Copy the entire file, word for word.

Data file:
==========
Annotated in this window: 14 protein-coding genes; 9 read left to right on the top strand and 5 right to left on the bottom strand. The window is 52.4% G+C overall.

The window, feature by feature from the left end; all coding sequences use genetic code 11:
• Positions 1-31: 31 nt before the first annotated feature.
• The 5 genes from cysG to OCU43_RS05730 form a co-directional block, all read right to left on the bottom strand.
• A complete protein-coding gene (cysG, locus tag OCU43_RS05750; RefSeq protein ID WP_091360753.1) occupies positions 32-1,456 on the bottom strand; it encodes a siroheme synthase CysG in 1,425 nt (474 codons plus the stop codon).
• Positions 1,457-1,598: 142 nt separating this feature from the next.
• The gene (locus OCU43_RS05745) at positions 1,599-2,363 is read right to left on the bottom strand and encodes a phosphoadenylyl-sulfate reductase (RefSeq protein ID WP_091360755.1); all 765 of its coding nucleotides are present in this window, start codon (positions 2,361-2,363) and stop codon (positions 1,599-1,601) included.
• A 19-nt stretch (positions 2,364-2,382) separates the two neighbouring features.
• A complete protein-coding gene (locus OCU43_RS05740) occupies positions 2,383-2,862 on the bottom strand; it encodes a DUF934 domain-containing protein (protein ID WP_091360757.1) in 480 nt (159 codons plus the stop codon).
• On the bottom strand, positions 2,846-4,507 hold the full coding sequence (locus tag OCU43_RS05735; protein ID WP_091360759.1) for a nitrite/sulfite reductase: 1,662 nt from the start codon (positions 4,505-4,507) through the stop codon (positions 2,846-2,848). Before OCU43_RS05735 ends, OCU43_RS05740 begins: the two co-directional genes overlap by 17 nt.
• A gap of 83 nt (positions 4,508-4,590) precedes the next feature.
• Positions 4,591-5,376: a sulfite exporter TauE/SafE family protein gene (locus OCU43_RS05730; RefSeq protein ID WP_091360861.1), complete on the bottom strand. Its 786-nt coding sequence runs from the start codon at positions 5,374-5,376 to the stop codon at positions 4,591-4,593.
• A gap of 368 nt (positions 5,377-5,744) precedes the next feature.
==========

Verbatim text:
Annotated in this window: 14 protein-coding genes; 9 read left to right on the top strand and 5 right to left on the bottom strand. The window is 52.4% G+C overall.

The window, feature by feature from the left end; all coding sequences use genetic code 11:
• Positions 1-31: 31 nt before the first annotated feature.
• The 5 genes from cysG to OCU43_RS05730 form a co-directional block, all read right to left on the bottom strand.
• A complete protein-coding gene (cysG, locus tag OCU43_RS05750; RefSeq protein ID WP_091360753.1) occupies positions 32-1,456 on the bottom strand; it encodes a siroheme synthase CysG in 1,425 nt (474 codons plus the stop codon).
• Positions 1,457-1,598: 142 nt separating this feature from the next.
• The gene (locus OCU43_RS05745) at positions 1,599-2,363 is read right to left on the bottom strand and encodes a phosphoadenylyl-sulfate reductase (RefSeq protein ID WP_091360755.1); all 765 of its coding nucleotides are present in this window, start codon (positions 2,361-2,363) and stop codon (positions 1,599-1,601) included.
• A 19-nt stretch (positions 2,364-2,382) separates the two neighbouring features.
• A complete protein-coding gene (locus OCU43_RS05740) occupies positions 2,383-2,862 on the bottom strand; it encodes a DUF934 domain-containing protein (protein ID WP_091360757.1) in 480 nt (159 codons plus the stop codon).
• On the bottom strand, positions 2,846-4,507 hold the full coding sequence (locus tag OCU43_RS05735; protein ID WP_091360759.1) for a nitrite/sulfite reductase: 1,662 nt from the start codon (positions 4,505-4,507) through the stop codon (positions 2,846-2,848). Before OCU43_RS05735 ends, OCU43_RS05740 begins: the two co-directional genes overlap by 17 nt.
• A gap of 83 nt (positions 4,508-4,590) precedes the next feature.
• Positions 4,591-5,376: a sulfite exporter TauE/SafE family protein gene (locus OCU43_RS05730; RefSeq protein ID WP_091360861.1), complete on the bottom strand. Its 786-nt coding sequence runs from the start codon at positions 5,374-5,376 to the stop codon at positions 4,591-4,593.
• A gap of 368 nt (positions 5,377-5,744) precedes the next feature.